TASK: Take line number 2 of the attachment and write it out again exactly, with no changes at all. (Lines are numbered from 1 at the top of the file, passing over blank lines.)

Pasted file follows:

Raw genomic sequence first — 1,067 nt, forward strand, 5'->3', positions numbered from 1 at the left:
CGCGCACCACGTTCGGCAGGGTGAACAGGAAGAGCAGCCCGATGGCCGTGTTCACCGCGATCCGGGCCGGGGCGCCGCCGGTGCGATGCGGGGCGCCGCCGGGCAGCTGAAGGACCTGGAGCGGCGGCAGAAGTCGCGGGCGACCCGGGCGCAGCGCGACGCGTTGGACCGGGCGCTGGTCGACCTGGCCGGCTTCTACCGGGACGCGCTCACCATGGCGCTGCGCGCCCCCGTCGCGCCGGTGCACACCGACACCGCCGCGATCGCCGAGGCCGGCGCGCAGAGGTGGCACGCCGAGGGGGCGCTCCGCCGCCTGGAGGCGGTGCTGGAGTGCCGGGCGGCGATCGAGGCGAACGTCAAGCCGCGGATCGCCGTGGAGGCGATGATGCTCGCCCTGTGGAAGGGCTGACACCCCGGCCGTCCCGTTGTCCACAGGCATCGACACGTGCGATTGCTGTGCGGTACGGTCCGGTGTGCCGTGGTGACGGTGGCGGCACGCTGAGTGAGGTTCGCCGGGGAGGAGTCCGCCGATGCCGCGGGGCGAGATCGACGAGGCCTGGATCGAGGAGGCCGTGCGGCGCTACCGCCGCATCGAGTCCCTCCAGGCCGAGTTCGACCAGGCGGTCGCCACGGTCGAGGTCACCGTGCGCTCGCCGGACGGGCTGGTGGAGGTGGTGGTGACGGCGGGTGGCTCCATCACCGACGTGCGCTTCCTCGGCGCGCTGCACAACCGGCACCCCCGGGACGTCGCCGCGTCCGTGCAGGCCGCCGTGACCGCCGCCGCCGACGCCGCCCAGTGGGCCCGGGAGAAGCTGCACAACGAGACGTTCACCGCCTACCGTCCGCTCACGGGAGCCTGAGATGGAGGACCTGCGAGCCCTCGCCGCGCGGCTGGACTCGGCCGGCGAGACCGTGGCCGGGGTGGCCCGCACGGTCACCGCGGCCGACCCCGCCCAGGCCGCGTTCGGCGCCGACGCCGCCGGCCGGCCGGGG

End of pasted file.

CGCGCACCACGTTCGGCAGGGTGAACAGGAAGAGCAGCCCGATGGCCGTGTTCACCGCGATCCGGGCCGGGGCGCCGCCGGTGCGATGCGGGGCGCCGCCGGGCAGCTGAAGGACCTGGAGCGGCGGCAGAAGTCGCGGGCGACCCGGGCGCAGCGCGACGCGTTGGACCGGGCGCTGGTCGACCTGGCCGGCTTCTACCGGGACGCGCTCACCATGGCGCTGCGCGCCCCCGTCGCGCCGGTGCACACCGACACCGCCGCGATCGCCGAGGCCGGCGCGCAGAGGTGGCACGCCGAGGGGGCGCTCCGCCGCCTGGAGGCGGTGCTGGAGTGCCGGGCGGCGATCGAGGCGAACGTCAAGCCGCGGATCGCCGTGGAGGCGATGATGCTCGCCCTGTGGAAGGGCTGACACCCCGGCCGTCCCGTTGTCCACAGGCATCGACACGTGCGATTGCTGTGCGGTACGGTCCGGTGTGCCGTGGTGACGGTGGCGGCACGCTGAGTGAGGTTCGCCGGGGAGGAGTCCGCCGATGCCGCGGGGCGAGATCGACGAGGCCTGGATCGAGGAGGCCGTGCGGCGCTACCGCCGCATCGAGTCCCTCCAGGCCGAGTTCGACCAGGCGGTCGCCACGGTCGAGGTCACCGTGCGCTCGCCGGACGGGCTGGTGGAGGTGGTGGTGACGGCGGGTGGCTCCATCACCGACGTGCGCTTCCTCGGCGCGCTGCACAACCGGCACCCCCGGGACGTCGCCGCGTCCGTGCAGGCCGCCGTGACCGCCGCCGCCGACGCCGCCCAGTGGGCCCGGGAGAAGCTGCACAACGAGACGTTCACCGCCTACCGTCCGCTCACGGGAGCCTGAGATGGAGGACCTGCGAGCCCTCGCCGCGCGGCTGGACTCGGCCGGCGAGACCGTGGCCGGGGTGGCCCGCACGGTCACCGCGGCCGACCCCGCCCAGGCCGCGTTCGGCGCCGACGCCGCCGGCCGGCCGGGG